The desert begins before you leave Grand Junction Colorado and Fruita and then it continues. Restful break in Green River State Park. The Park is along the Colorado River and enclosed by a golf course. The Rangers hiding out in the air-cooled kiosk gave me a map and directions to a swimming beach for the dogs, turned out however after doing my hiding from the heat and daily thunder storm, then walking all over the State Park, sticking our feet and up to our tails in the water, this mamma, that’s me, didn’t want to drive any more that day so we played BALL on the nice green grass at our over-sized site.

Waiting until it gets cool enough to go out and play.

Coffee shop in Green River, Utah; somewhat amazed to find this. Coffee wasn’t really all that drinkable but they tried and the place was cute.

Driving

Speed limit in Utah is 80 mph, for me it’s about 60 to 65. It’s still very windy.

Climbing plenty of hills. Still early enough not to need the air conditioner. RV is driving great. Yesterday’s drive was tougher with stronger winds, higher passes to cross and scorching heat.

After the flatlands turns scenic. Yep, that’s another car.

More traffic! Don’t expect services or gas stations or repair shops. Keep your gas tank filled and your vehicle in good running order. Bring your own snacks and refreshments.

Civilization. I didn’t need gas but was a gas station here. Gathering of trucks and plenty of trash even though they’d  positioned trash cans as drive by…  I used those, just drive close, unroll the window and plunk.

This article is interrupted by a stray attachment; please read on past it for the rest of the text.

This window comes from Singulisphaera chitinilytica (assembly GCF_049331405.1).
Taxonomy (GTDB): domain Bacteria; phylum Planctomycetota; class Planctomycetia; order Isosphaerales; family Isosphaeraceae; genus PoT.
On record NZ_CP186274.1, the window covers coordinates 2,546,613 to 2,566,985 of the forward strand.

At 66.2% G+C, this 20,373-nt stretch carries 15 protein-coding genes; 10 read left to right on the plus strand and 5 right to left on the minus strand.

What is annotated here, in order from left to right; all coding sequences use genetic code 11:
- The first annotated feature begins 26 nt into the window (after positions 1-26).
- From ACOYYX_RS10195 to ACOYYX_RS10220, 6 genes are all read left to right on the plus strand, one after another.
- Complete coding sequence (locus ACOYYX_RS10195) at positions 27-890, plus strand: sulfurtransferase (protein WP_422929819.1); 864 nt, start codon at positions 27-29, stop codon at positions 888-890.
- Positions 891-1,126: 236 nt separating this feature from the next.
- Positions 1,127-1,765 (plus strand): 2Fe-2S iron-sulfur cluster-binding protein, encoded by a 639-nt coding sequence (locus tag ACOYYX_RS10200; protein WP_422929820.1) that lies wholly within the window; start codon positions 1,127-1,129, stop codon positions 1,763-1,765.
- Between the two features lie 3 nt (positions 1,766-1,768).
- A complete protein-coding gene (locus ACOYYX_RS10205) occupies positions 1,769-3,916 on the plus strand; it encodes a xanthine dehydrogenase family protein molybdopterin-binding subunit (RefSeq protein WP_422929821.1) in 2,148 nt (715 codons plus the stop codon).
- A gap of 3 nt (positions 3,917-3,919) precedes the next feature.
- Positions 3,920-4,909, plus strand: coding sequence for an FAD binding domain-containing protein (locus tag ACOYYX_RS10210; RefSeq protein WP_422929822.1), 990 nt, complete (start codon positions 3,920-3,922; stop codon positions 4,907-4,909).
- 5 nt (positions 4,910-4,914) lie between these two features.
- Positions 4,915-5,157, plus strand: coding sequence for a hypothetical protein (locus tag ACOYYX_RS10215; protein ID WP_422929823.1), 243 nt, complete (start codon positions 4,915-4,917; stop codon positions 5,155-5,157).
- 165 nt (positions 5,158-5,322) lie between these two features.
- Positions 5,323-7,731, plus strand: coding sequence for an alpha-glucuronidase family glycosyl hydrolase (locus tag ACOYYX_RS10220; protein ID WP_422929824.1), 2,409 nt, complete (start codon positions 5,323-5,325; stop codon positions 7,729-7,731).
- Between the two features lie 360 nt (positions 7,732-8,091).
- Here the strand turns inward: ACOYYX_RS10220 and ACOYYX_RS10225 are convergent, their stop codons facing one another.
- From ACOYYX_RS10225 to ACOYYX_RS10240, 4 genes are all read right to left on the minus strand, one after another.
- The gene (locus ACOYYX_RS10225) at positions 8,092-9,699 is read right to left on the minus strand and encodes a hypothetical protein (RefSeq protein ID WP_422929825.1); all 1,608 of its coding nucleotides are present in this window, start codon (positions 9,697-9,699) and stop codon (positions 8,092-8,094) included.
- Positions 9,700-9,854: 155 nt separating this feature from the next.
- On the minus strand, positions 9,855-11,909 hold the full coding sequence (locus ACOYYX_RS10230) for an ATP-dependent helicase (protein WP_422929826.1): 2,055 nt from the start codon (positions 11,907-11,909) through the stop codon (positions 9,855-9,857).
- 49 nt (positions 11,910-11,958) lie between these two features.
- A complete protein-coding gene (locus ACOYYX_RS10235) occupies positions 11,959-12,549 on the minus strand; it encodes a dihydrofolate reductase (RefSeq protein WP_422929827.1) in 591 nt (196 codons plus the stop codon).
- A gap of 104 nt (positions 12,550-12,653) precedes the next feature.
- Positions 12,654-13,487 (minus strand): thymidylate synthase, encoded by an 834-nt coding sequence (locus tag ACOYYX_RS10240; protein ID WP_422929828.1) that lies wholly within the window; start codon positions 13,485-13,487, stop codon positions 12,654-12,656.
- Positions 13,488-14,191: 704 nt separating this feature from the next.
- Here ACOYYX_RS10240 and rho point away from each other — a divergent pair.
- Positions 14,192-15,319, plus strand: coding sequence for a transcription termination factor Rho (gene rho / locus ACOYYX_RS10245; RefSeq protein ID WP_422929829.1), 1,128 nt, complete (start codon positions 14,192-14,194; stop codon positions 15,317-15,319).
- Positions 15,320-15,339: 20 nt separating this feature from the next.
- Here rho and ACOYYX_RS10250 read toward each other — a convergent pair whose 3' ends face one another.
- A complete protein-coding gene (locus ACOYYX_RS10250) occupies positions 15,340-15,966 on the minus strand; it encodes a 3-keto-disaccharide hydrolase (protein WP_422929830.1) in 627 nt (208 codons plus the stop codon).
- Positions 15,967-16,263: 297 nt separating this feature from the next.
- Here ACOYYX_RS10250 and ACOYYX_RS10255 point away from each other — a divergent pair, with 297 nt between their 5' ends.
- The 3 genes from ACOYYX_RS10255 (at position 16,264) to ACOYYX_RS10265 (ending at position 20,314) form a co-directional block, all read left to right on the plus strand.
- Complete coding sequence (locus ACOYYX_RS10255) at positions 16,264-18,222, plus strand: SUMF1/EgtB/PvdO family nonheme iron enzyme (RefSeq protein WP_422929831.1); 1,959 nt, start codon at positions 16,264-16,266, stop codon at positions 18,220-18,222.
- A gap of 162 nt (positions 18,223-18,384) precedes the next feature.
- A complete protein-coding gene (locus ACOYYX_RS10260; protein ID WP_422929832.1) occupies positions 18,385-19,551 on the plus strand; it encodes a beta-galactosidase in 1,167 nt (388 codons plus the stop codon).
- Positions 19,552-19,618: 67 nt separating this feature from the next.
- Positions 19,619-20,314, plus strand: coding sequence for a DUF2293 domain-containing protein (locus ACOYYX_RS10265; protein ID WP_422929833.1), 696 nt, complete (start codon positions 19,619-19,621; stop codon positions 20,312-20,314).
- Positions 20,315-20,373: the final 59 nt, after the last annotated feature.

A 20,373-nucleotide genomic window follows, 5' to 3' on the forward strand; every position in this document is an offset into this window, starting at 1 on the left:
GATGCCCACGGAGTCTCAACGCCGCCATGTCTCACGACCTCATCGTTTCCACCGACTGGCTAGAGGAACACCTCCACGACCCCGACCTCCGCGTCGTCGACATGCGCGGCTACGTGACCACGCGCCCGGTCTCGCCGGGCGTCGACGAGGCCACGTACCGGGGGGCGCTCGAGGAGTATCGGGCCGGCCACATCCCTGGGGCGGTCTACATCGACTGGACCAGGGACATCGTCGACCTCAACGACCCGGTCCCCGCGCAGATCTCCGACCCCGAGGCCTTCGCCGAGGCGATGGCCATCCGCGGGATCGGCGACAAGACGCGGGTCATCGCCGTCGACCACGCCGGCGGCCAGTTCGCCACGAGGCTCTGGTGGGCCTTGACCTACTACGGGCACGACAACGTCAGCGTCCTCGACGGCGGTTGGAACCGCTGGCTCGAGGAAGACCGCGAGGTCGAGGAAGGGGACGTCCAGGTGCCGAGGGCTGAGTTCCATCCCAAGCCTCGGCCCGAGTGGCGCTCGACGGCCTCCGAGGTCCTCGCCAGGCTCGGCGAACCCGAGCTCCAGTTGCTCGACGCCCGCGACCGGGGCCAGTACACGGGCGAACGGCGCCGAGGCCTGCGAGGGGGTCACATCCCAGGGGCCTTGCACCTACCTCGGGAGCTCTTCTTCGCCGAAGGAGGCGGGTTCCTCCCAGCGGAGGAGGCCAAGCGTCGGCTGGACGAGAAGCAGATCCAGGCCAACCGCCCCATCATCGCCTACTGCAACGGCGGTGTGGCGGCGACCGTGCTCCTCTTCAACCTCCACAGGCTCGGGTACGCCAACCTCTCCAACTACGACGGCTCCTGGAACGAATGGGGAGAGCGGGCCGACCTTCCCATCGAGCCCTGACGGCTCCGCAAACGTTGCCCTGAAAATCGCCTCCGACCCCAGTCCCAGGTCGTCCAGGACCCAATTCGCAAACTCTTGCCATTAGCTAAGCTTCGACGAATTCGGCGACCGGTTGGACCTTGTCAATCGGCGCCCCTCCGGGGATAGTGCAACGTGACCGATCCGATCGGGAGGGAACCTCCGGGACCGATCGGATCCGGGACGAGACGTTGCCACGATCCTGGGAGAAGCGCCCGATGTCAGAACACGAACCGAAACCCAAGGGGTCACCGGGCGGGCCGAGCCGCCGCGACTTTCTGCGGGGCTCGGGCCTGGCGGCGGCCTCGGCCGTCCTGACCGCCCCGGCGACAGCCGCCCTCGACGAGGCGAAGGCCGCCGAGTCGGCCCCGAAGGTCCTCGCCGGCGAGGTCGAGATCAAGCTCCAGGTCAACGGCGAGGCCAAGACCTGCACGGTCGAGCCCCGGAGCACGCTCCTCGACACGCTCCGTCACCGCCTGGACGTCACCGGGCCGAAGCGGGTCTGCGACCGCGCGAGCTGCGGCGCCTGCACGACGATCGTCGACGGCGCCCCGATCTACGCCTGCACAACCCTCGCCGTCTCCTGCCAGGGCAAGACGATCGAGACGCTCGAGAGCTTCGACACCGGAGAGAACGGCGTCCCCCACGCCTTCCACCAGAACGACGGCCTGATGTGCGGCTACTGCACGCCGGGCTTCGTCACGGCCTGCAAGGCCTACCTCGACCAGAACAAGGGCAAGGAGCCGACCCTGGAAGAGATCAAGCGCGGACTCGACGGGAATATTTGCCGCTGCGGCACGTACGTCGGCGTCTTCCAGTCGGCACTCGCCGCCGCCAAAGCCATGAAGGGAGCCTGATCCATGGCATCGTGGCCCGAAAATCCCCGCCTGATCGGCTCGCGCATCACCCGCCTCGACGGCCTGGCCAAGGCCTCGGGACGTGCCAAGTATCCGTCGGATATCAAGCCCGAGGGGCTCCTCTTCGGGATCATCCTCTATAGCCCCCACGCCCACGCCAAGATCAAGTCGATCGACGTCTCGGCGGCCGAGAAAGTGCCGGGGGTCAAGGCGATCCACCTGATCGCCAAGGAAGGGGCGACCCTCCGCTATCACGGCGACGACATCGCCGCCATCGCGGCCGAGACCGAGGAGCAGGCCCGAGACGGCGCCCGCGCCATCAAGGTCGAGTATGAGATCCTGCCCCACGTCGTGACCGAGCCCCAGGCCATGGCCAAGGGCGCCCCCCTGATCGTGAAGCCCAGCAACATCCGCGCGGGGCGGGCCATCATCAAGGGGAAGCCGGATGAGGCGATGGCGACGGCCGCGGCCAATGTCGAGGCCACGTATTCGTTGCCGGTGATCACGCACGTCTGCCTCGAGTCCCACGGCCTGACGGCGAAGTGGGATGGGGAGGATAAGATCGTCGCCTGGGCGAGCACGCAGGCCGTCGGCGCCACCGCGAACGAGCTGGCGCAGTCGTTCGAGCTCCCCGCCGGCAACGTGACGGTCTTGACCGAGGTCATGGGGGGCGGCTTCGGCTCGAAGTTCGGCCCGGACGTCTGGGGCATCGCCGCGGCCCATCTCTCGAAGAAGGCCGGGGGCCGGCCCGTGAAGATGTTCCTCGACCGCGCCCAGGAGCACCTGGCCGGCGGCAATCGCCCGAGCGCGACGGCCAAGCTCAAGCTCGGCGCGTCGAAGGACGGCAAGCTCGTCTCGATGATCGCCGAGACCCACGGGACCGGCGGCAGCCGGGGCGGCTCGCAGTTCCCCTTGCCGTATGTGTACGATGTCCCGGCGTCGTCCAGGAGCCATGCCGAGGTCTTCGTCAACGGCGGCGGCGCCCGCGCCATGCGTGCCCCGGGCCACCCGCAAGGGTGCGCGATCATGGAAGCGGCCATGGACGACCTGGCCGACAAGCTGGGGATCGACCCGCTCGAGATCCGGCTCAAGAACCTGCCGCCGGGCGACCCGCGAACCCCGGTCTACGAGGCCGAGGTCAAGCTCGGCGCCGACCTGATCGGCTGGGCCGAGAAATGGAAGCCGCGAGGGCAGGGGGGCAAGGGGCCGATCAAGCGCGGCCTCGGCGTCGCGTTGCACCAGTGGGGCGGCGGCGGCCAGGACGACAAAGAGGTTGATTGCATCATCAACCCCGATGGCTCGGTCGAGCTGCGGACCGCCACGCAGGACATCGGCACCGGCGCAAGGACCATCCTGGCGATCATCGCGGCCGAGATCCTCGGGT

Found a dog park in Hurricane Utah. Can you tell it’s hot. I’d already checked in and secured a full service site at Sand Hollow State Park. I’d been sent there from Quail Creek State Park, all the electric was taken.  Next time will try Snow Canyon State Park, petrified sand dunes, wow.   At first I wasn’t pleased with Sand Hollow, the powered sites are up on the hill, my spot way up at the top, the roads are all black asphalt.  That darn heat colored my perceptions, feels like it’s 120 but it’s not that hot. Later when I returned from St George I fell in love with this Park even though it another reservoir. Dogs got to swimming twice 🙂  If I stayed would have rented a boat and just floated.

Day and evening use park above St George, Utah. Would be totally fun to hike and explore but just letting the windows down am blasted with what felt like the insides of force blowing glass kiln. Windy, humid and hot red! Probably somewhere around 103 or 104 but felt hotter, maybe it was.

St. George, Utah, is nation’s fastest-growing metro area.

The ground was too hot for my dogs to walk so I could only take a quick look.
Red Hills Desert Garden.  Check the link (Find Plants) for the plant species that grow here.  Free Admission.

Pioneer Park

What brings people to St George?

Back at the reservoir.  The Park is large enough that even with lots of activity and families there are quiet areas, at least right now.

Taking the Park road to the other side.

Our first swimming spot. Warm, blue waters and red sandstone. Primitive camping to full hookups, swimming, boating, fishing, ATVs, red dunes. 20,000-acre park, mostly on USDI Bureau of Land Management (BLM). There’s a store / restaurant  with ATV’s, UTV’s, kayaks, paddle boards for rent. I had a breakfast burrito there. Nice chat with the woman in charge, she had to met the dogs of course and of course, she hopes to retire soon too and really liked my little camper van.